Wild horses in Sumba

Horses as Sumba Cultural Identity

Mentioning the word “Sumba”, perhaps would remind us of a horse. Why? Because horse has historical ties with the people of Sumba. Horses have been part of life in the most southern island of Indonesia since the mid of 18th Century, far before the Dutch brought cattles to the island and assigned Sumba as cattle breeding center in 1914.

From the various types of horse in the world, Arabian horse can be considered a forerunner horse that can be found in Sumba today. The horses that generally can be found in the island as well as in other Southeast Asia regions are eastern race origin.

In Sumba, horse is called ndara. Horse isn’t named by the owner since this animal is considered nearly in a same level with the ancestors who rule the universe. The horses of Sumba are described as njapu numa ngara, njapa taki tamo; the unnamed noble. Horse is not just a means of transportation for the people of Sumba. Horse is turangga, the vehicle of life that can’t be separated from the Sumbanese private life.

Moreover, horse is a cultural identity in Sumba that has existed since long time ago. Generally, Sumbanese people prefer raising sandalwood pony which named after the Sandalwood trees as major export of the island. The sandalwood pony is one of the finest in the island of Sumba, partly due to the great amount of Arabian blood. Over 100 years ago, British traders designed a special ship and sent it to Sumba for transporting the horses.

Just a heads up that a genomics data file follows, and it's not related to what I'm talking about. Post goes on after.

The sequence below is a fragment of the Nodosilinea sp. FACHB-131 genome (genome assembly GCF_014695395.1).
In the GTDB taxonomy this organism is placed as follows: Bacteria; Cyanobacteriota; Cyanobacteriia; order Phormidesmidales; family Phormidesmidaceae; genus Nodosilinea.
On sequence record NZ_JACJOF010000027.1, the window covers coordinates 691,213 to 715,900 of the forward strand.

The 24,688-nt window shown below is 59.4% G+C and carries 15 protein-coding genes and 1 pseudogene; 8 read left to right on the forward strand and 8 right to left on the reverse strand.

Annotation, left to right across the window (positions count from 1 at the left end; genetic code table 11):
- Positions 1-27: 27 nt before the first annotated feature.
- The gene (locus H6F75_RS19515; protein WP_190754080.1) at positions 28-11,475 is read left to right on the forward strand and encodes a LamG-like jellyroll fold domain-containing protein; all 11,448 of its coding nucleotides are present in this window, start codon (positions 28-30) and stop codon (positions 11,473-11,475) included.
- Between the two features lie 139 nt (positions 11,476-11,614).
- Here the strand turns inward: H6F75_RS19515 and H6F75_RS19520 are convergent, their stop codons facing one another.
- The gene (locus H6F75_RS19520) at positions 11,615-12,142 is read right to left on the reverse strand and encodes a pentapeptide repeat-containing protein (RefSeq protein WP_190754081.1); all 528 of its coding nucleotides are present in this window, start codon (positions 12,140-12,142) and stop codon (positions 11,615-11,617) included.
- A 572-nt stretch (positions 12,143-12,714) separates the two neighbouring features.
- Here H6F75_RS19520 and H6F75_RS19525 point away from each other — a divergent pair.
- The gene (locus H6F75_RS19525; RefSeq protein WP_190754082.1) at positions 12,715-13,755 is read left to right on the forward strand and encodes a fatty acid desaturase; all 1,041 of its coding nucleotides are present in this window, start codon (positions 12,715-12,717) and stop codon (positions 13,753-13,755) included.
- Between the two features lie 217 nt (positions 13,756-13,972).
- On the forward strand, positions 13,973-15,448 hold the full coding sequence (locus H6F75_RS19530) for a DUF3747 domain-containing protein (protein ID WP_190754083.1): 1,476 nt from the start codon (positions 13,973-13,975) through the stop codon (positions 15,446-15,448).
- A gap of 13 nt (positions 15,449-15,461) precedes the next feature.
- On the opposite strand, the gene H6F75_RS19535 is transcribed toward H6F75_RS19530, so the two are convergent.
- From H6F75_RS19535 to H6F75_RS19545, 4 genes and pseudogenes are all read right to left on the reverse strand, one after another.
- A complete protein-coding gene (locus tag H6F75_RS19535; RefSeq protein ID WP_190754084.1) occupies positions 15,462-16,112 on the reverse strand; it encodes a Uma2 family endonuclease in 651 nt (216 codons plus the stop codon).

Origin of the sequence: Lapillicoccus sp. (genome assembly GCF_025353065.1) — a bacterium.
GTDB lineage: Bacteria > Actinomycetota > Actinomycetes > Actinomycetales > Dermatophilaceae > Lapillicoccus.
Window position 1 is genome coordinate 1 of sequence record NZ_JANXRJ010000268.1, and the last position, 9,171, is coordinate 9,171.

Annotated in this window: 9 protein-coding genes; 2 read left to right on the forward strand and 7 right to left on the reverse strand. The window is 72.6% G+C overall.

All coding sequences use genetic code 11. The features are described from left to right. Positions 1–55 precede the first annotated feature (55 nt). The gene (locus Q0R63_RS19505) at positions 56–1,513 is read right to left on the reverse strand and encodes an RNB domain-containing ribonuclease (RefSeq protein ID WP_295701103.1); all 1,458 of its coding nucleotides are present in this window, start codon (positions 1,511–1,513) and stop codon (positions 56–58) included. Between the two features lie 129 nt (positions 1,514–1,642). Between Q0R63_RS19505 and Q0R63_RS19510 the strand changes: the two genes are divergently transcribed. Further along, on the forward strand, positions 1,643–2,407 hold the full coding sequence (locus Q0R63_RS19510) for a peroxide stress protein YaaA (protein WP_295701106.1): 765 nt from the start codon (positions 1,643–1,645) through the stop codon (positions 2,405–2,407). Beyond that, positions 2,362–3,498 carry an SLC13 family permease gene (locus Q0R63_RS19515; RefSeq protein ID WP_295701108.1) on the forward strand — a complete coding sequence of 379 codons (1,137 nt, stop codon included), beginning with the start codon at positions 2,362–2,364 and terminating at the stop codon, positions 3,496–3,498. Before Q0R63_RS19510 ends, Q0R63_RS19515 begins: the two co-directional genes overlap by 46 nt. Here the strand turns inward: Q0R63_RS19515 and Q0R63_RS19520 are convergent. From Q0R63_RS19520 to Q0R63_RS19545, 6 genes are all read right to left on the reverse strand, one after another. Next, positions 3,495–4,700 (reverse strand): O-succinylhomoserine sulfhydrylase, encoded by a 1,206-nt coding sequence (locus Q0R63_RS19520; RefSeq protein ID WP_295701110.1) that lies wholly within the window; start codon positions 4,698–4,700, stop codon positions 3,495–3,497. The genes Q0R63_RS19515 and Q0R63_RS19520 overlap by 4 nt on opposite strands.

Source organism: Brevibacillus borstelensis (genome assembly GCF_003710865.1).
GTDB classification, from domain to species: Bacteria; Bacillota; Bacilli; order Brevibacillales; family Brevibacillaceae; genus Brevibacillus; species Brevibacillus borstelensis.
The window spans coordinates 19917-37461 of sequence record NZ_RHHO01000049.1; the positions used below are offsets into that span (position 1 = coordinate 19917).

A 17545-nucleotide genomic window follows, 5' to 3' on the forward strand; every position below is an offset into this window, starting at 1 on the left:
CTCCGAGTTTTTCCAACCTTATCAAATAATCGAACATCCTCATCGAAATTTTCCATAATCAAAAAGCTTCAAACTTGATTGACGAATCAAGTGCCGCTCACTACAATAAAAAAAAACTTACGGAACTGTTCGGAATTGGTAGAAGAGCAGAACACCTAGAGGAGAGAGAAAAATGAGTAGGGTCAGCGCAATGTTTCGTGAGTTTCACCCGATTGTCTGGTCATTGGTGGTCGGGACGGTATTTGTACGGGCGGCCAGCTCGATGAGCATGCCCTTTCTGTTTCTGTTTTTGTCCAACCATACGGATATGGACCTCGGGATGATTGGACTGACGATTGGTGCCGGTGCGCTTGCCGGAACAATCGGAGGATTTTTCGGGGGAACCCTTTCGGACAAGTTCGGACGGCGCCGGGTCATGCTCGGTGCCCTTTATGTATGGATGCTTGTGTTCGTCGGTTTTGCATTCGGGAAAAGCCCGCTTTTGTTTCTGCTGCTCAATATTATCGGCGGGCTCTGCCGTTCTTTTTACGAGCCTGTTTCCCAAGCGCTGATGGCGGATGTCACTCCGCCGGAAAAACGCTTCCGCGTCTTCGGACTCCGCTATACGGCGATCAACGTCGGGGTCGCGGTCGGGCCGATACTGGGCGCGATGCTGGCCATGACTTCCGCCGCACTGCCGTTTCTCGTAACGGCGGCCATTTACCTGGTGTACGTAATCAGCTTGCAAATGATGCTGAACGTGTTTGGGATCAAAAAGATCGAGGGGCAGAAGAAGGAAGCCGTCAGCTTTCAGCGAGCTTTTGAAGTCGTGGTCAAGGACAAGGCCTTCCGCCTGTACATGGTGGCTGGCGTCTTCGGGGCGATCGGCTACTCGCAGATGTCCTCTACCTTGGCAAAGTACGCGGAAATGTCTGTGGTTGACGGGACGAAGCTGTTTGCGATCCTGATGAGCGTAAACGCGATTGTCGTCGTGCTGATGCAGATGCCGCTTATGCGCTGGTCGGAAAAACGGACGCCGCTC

To the people of Sumba, their life is really inseparable from those horses as described in a Sumbanese term bagga ole urra, ndara ole dewa. Horses are used for many purposes; as the most important dowry in wedding ritual, as offerings during funeral ceremony and as the primary means in Pasola festival. Horses also represent the social status of each family.

In funeral ceremony of nobles, it is compulsory to slaughter horses that had been used by the nobles during their lifetime. The slaughtered horses depict the spirit vehicle. The people of Sumba believe that they should ride a horse heading to the afterlife as what they did during lifetime. They believe that everyone who died were always picked up by the ancestors to the afterlife. Therefore, horse slaughter is always considered as a tribute to the deceased.

Moreover, a person may be considered less dignified if there’s no horse slaughtered when he dies. No wonder, almost every family in Sumba has at least one horse. In the past, even there were families that owned more than two horses. There’s a prevailing belief on the island that someone will only obtain recognition from society if he owns many horses.

In Pasola tradition, horse plays important role since Pasola game requires dexterity and spear throwing skills from horseback. If someone is not agile enough to play Pasola, he will easily get injured by others. Even sometimes someone’s life is at stake in this game.

Perhaps, we can say that Pasola in Sumba is the most exciting Jousting Festival where opposing teams run into each other on horseback, saddle-less, throwing blunt spears (called hola) to each other to unseat or hurt their opponents or horses. Fallen men or horses may not be attacked, but any blood flowing is believed to fertilize the soil and benefit the next harvest.


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Image credit: DestinAsian Indonesia